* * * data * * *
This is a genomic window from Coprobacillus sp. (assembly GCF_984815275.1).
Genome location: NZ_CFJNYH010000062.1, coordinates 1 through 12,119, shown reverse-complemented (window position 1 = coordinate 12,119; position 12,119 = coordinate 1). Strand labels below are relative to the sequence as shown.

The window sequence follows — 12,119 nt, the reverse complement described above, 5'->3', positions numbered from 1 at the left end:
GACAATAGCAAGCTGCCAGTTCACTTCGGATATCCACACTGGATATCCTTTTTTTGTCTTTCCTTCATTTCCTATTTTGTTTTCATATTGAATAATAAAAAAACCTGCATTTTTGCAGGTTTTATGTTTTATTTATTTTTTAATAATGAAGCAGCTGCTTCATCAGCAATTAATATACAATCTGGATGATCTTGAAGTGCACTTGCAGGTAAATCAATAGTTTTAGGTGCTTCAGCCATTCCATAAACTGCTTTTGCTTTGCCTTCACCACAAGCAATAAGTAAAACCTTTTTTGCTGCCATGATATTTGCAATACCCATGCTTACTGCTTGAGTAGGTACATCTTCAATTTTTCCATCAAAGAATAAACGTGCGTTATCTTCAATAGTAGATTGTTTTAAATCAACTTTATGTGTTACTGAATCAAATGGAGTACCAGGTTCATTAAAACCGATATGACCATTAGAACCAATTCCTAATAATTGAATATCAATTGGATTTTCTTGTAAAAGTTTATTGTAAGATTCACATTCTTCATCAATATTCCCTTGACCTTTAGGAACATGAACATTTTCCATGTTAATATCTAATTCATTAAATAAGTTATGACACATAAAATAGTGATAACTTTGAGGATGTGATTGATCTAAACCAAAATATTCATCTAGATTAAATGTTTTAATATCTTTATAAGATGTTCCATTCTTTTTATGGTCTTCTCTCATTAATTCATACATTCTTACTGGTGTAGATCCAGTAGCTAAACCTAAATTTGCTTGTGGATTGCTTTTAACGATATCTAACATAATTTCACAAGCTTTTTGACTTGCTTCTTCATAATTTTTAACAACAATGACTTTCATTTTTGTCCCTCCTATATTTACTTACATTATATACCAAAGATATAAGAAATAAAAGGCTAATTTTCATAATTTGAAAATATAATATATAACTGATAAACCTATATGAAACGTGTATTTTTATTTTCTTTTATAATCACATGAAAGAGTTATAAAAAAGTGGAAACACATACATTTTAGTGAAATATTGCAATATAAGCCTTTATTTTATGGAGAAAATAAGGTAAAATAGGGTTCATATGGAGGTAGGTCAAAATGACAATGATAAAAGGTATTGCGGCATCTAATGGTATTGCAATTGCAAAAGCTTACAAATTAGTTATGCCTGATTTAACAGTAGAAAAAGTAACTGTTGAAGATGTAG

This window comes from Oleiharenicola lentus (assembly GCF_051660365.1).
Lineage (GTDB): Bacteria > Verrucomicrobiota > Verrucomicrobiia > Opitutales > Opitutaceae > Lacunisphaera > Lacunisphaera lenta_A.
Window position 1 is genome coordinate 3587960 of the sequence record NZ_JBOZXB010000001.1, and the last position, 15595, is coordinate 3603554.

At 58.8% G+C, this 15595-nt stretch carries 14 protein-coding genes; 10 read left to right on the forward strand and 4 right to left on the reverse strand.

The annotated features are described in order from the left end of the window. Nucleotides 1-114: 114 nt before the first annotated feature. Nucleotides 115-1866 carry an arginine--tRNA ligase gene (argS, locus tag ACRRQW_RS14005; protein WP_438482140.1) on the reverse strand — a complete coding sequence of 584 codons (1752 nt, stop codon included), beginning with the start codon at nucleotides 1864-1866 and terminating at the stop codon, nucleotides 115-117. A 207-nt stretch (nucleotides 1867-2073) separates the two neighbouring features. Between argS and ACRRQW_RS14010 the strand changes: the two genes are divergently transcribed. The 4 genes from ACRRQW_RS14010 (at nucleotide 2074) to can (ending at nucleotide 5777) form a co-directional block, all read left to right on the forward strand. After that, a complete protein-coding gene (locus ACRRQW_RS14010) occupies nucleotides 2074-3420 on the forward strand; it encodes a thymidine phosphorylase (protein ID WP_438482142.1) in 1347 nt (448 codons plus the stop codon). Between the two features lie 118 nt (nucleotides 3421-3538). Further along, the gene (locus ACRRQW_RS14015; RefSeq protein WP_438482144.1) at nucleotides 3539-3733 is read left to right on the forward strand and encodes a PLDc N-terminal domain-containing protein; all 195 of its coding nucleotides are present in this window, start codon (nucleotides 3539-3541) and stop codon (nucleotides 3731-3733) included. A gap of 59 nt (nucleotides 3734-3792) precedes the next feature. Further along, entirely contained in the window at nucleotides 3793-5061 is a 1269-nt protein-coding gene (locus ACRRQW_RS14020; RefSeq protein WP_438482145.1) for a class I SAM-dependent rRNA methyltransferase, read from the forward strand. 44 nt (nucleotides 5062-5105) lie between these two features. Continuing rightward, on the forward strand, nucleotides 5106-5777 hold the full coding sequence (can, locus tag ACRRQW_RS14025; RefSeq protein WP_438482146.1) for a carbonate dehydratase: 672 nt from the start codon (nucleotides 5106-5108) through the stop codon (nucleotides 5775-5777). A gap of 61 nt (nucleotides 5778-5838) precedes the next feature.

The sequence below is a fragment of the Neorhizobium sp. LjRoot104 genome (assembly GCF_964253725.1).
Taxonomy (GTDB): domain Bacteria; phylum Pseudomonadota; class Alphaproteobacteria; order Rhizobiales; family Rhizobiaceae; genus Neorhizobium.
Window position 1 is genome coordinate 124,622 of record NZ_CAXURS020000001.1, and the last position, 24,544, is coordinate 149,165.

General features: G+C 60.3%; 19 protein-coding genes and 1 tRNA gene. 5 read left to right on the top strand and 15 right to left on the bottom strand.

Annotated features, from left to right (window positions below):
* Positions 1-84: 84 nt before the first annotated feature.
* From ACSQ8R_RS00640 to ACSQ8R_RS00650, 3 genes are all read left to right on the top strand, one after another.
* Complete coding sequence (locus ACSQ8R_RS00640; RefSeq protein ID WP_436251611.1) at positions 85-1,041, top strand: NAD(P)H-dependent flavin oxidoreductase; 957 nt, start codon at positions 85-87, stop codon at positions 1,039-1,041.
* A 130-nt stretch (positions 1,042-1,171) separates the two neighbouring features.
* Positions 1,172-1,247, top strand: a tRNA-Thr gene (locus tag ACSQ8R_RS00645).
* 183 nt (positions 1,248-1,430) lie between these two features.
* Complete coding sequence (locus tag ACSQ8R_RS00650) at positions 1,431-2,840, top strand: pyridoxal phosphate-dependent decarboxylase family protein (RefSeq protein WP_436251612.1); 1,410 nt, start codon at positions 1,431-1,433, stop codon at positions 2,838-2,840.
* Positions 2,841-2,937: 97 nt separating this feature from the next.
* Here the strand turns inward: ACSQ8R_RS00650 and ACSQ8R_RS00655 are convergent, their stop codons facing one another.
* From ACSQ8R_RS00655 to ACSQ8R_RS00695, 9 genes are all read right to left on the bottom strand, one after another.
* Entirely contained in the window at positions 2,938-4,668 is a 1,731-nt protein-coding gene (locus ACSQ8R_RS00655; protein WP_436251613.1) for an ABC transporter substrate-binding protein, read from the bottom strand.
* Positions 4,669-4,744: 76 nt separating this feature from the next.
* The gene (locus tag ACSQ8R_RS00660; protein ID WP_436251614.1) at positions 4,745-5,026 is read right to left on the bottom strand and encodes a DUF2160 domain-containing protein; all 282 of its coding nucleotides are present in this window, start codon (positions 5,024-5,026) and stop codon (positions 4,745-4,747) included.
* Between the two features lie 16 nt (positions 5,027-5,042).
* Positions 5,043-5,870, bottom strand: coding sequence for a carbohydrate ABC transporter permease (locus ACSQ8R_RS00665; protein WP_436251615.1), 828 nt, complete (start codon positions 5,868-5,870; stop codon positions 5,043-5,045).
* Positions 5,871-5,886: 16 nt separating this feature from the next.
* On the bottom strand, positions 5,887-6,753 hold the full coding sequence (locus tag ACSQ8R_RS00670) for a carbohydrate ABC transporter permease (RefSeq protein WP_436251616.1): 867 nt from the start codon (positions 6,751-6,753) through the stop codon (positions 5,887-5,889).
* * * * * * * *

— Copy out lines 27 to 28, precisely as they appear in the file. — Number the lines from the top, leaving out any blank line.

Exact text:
* The gene (locus tag ACSQ8R_RS00660; protein ID WP_436251614.1) at positions 4,745-5,026 is read right to left on the bottom strand and encodes a DUF2160 domain-containing protein; all 282 of its coding nucleotides are present in this window, start codon (positions 5,024-5,026) and stop codon (positions 4,745-4,747) included.
* Between the two features lie 16 nt (positions 5,027-5,042).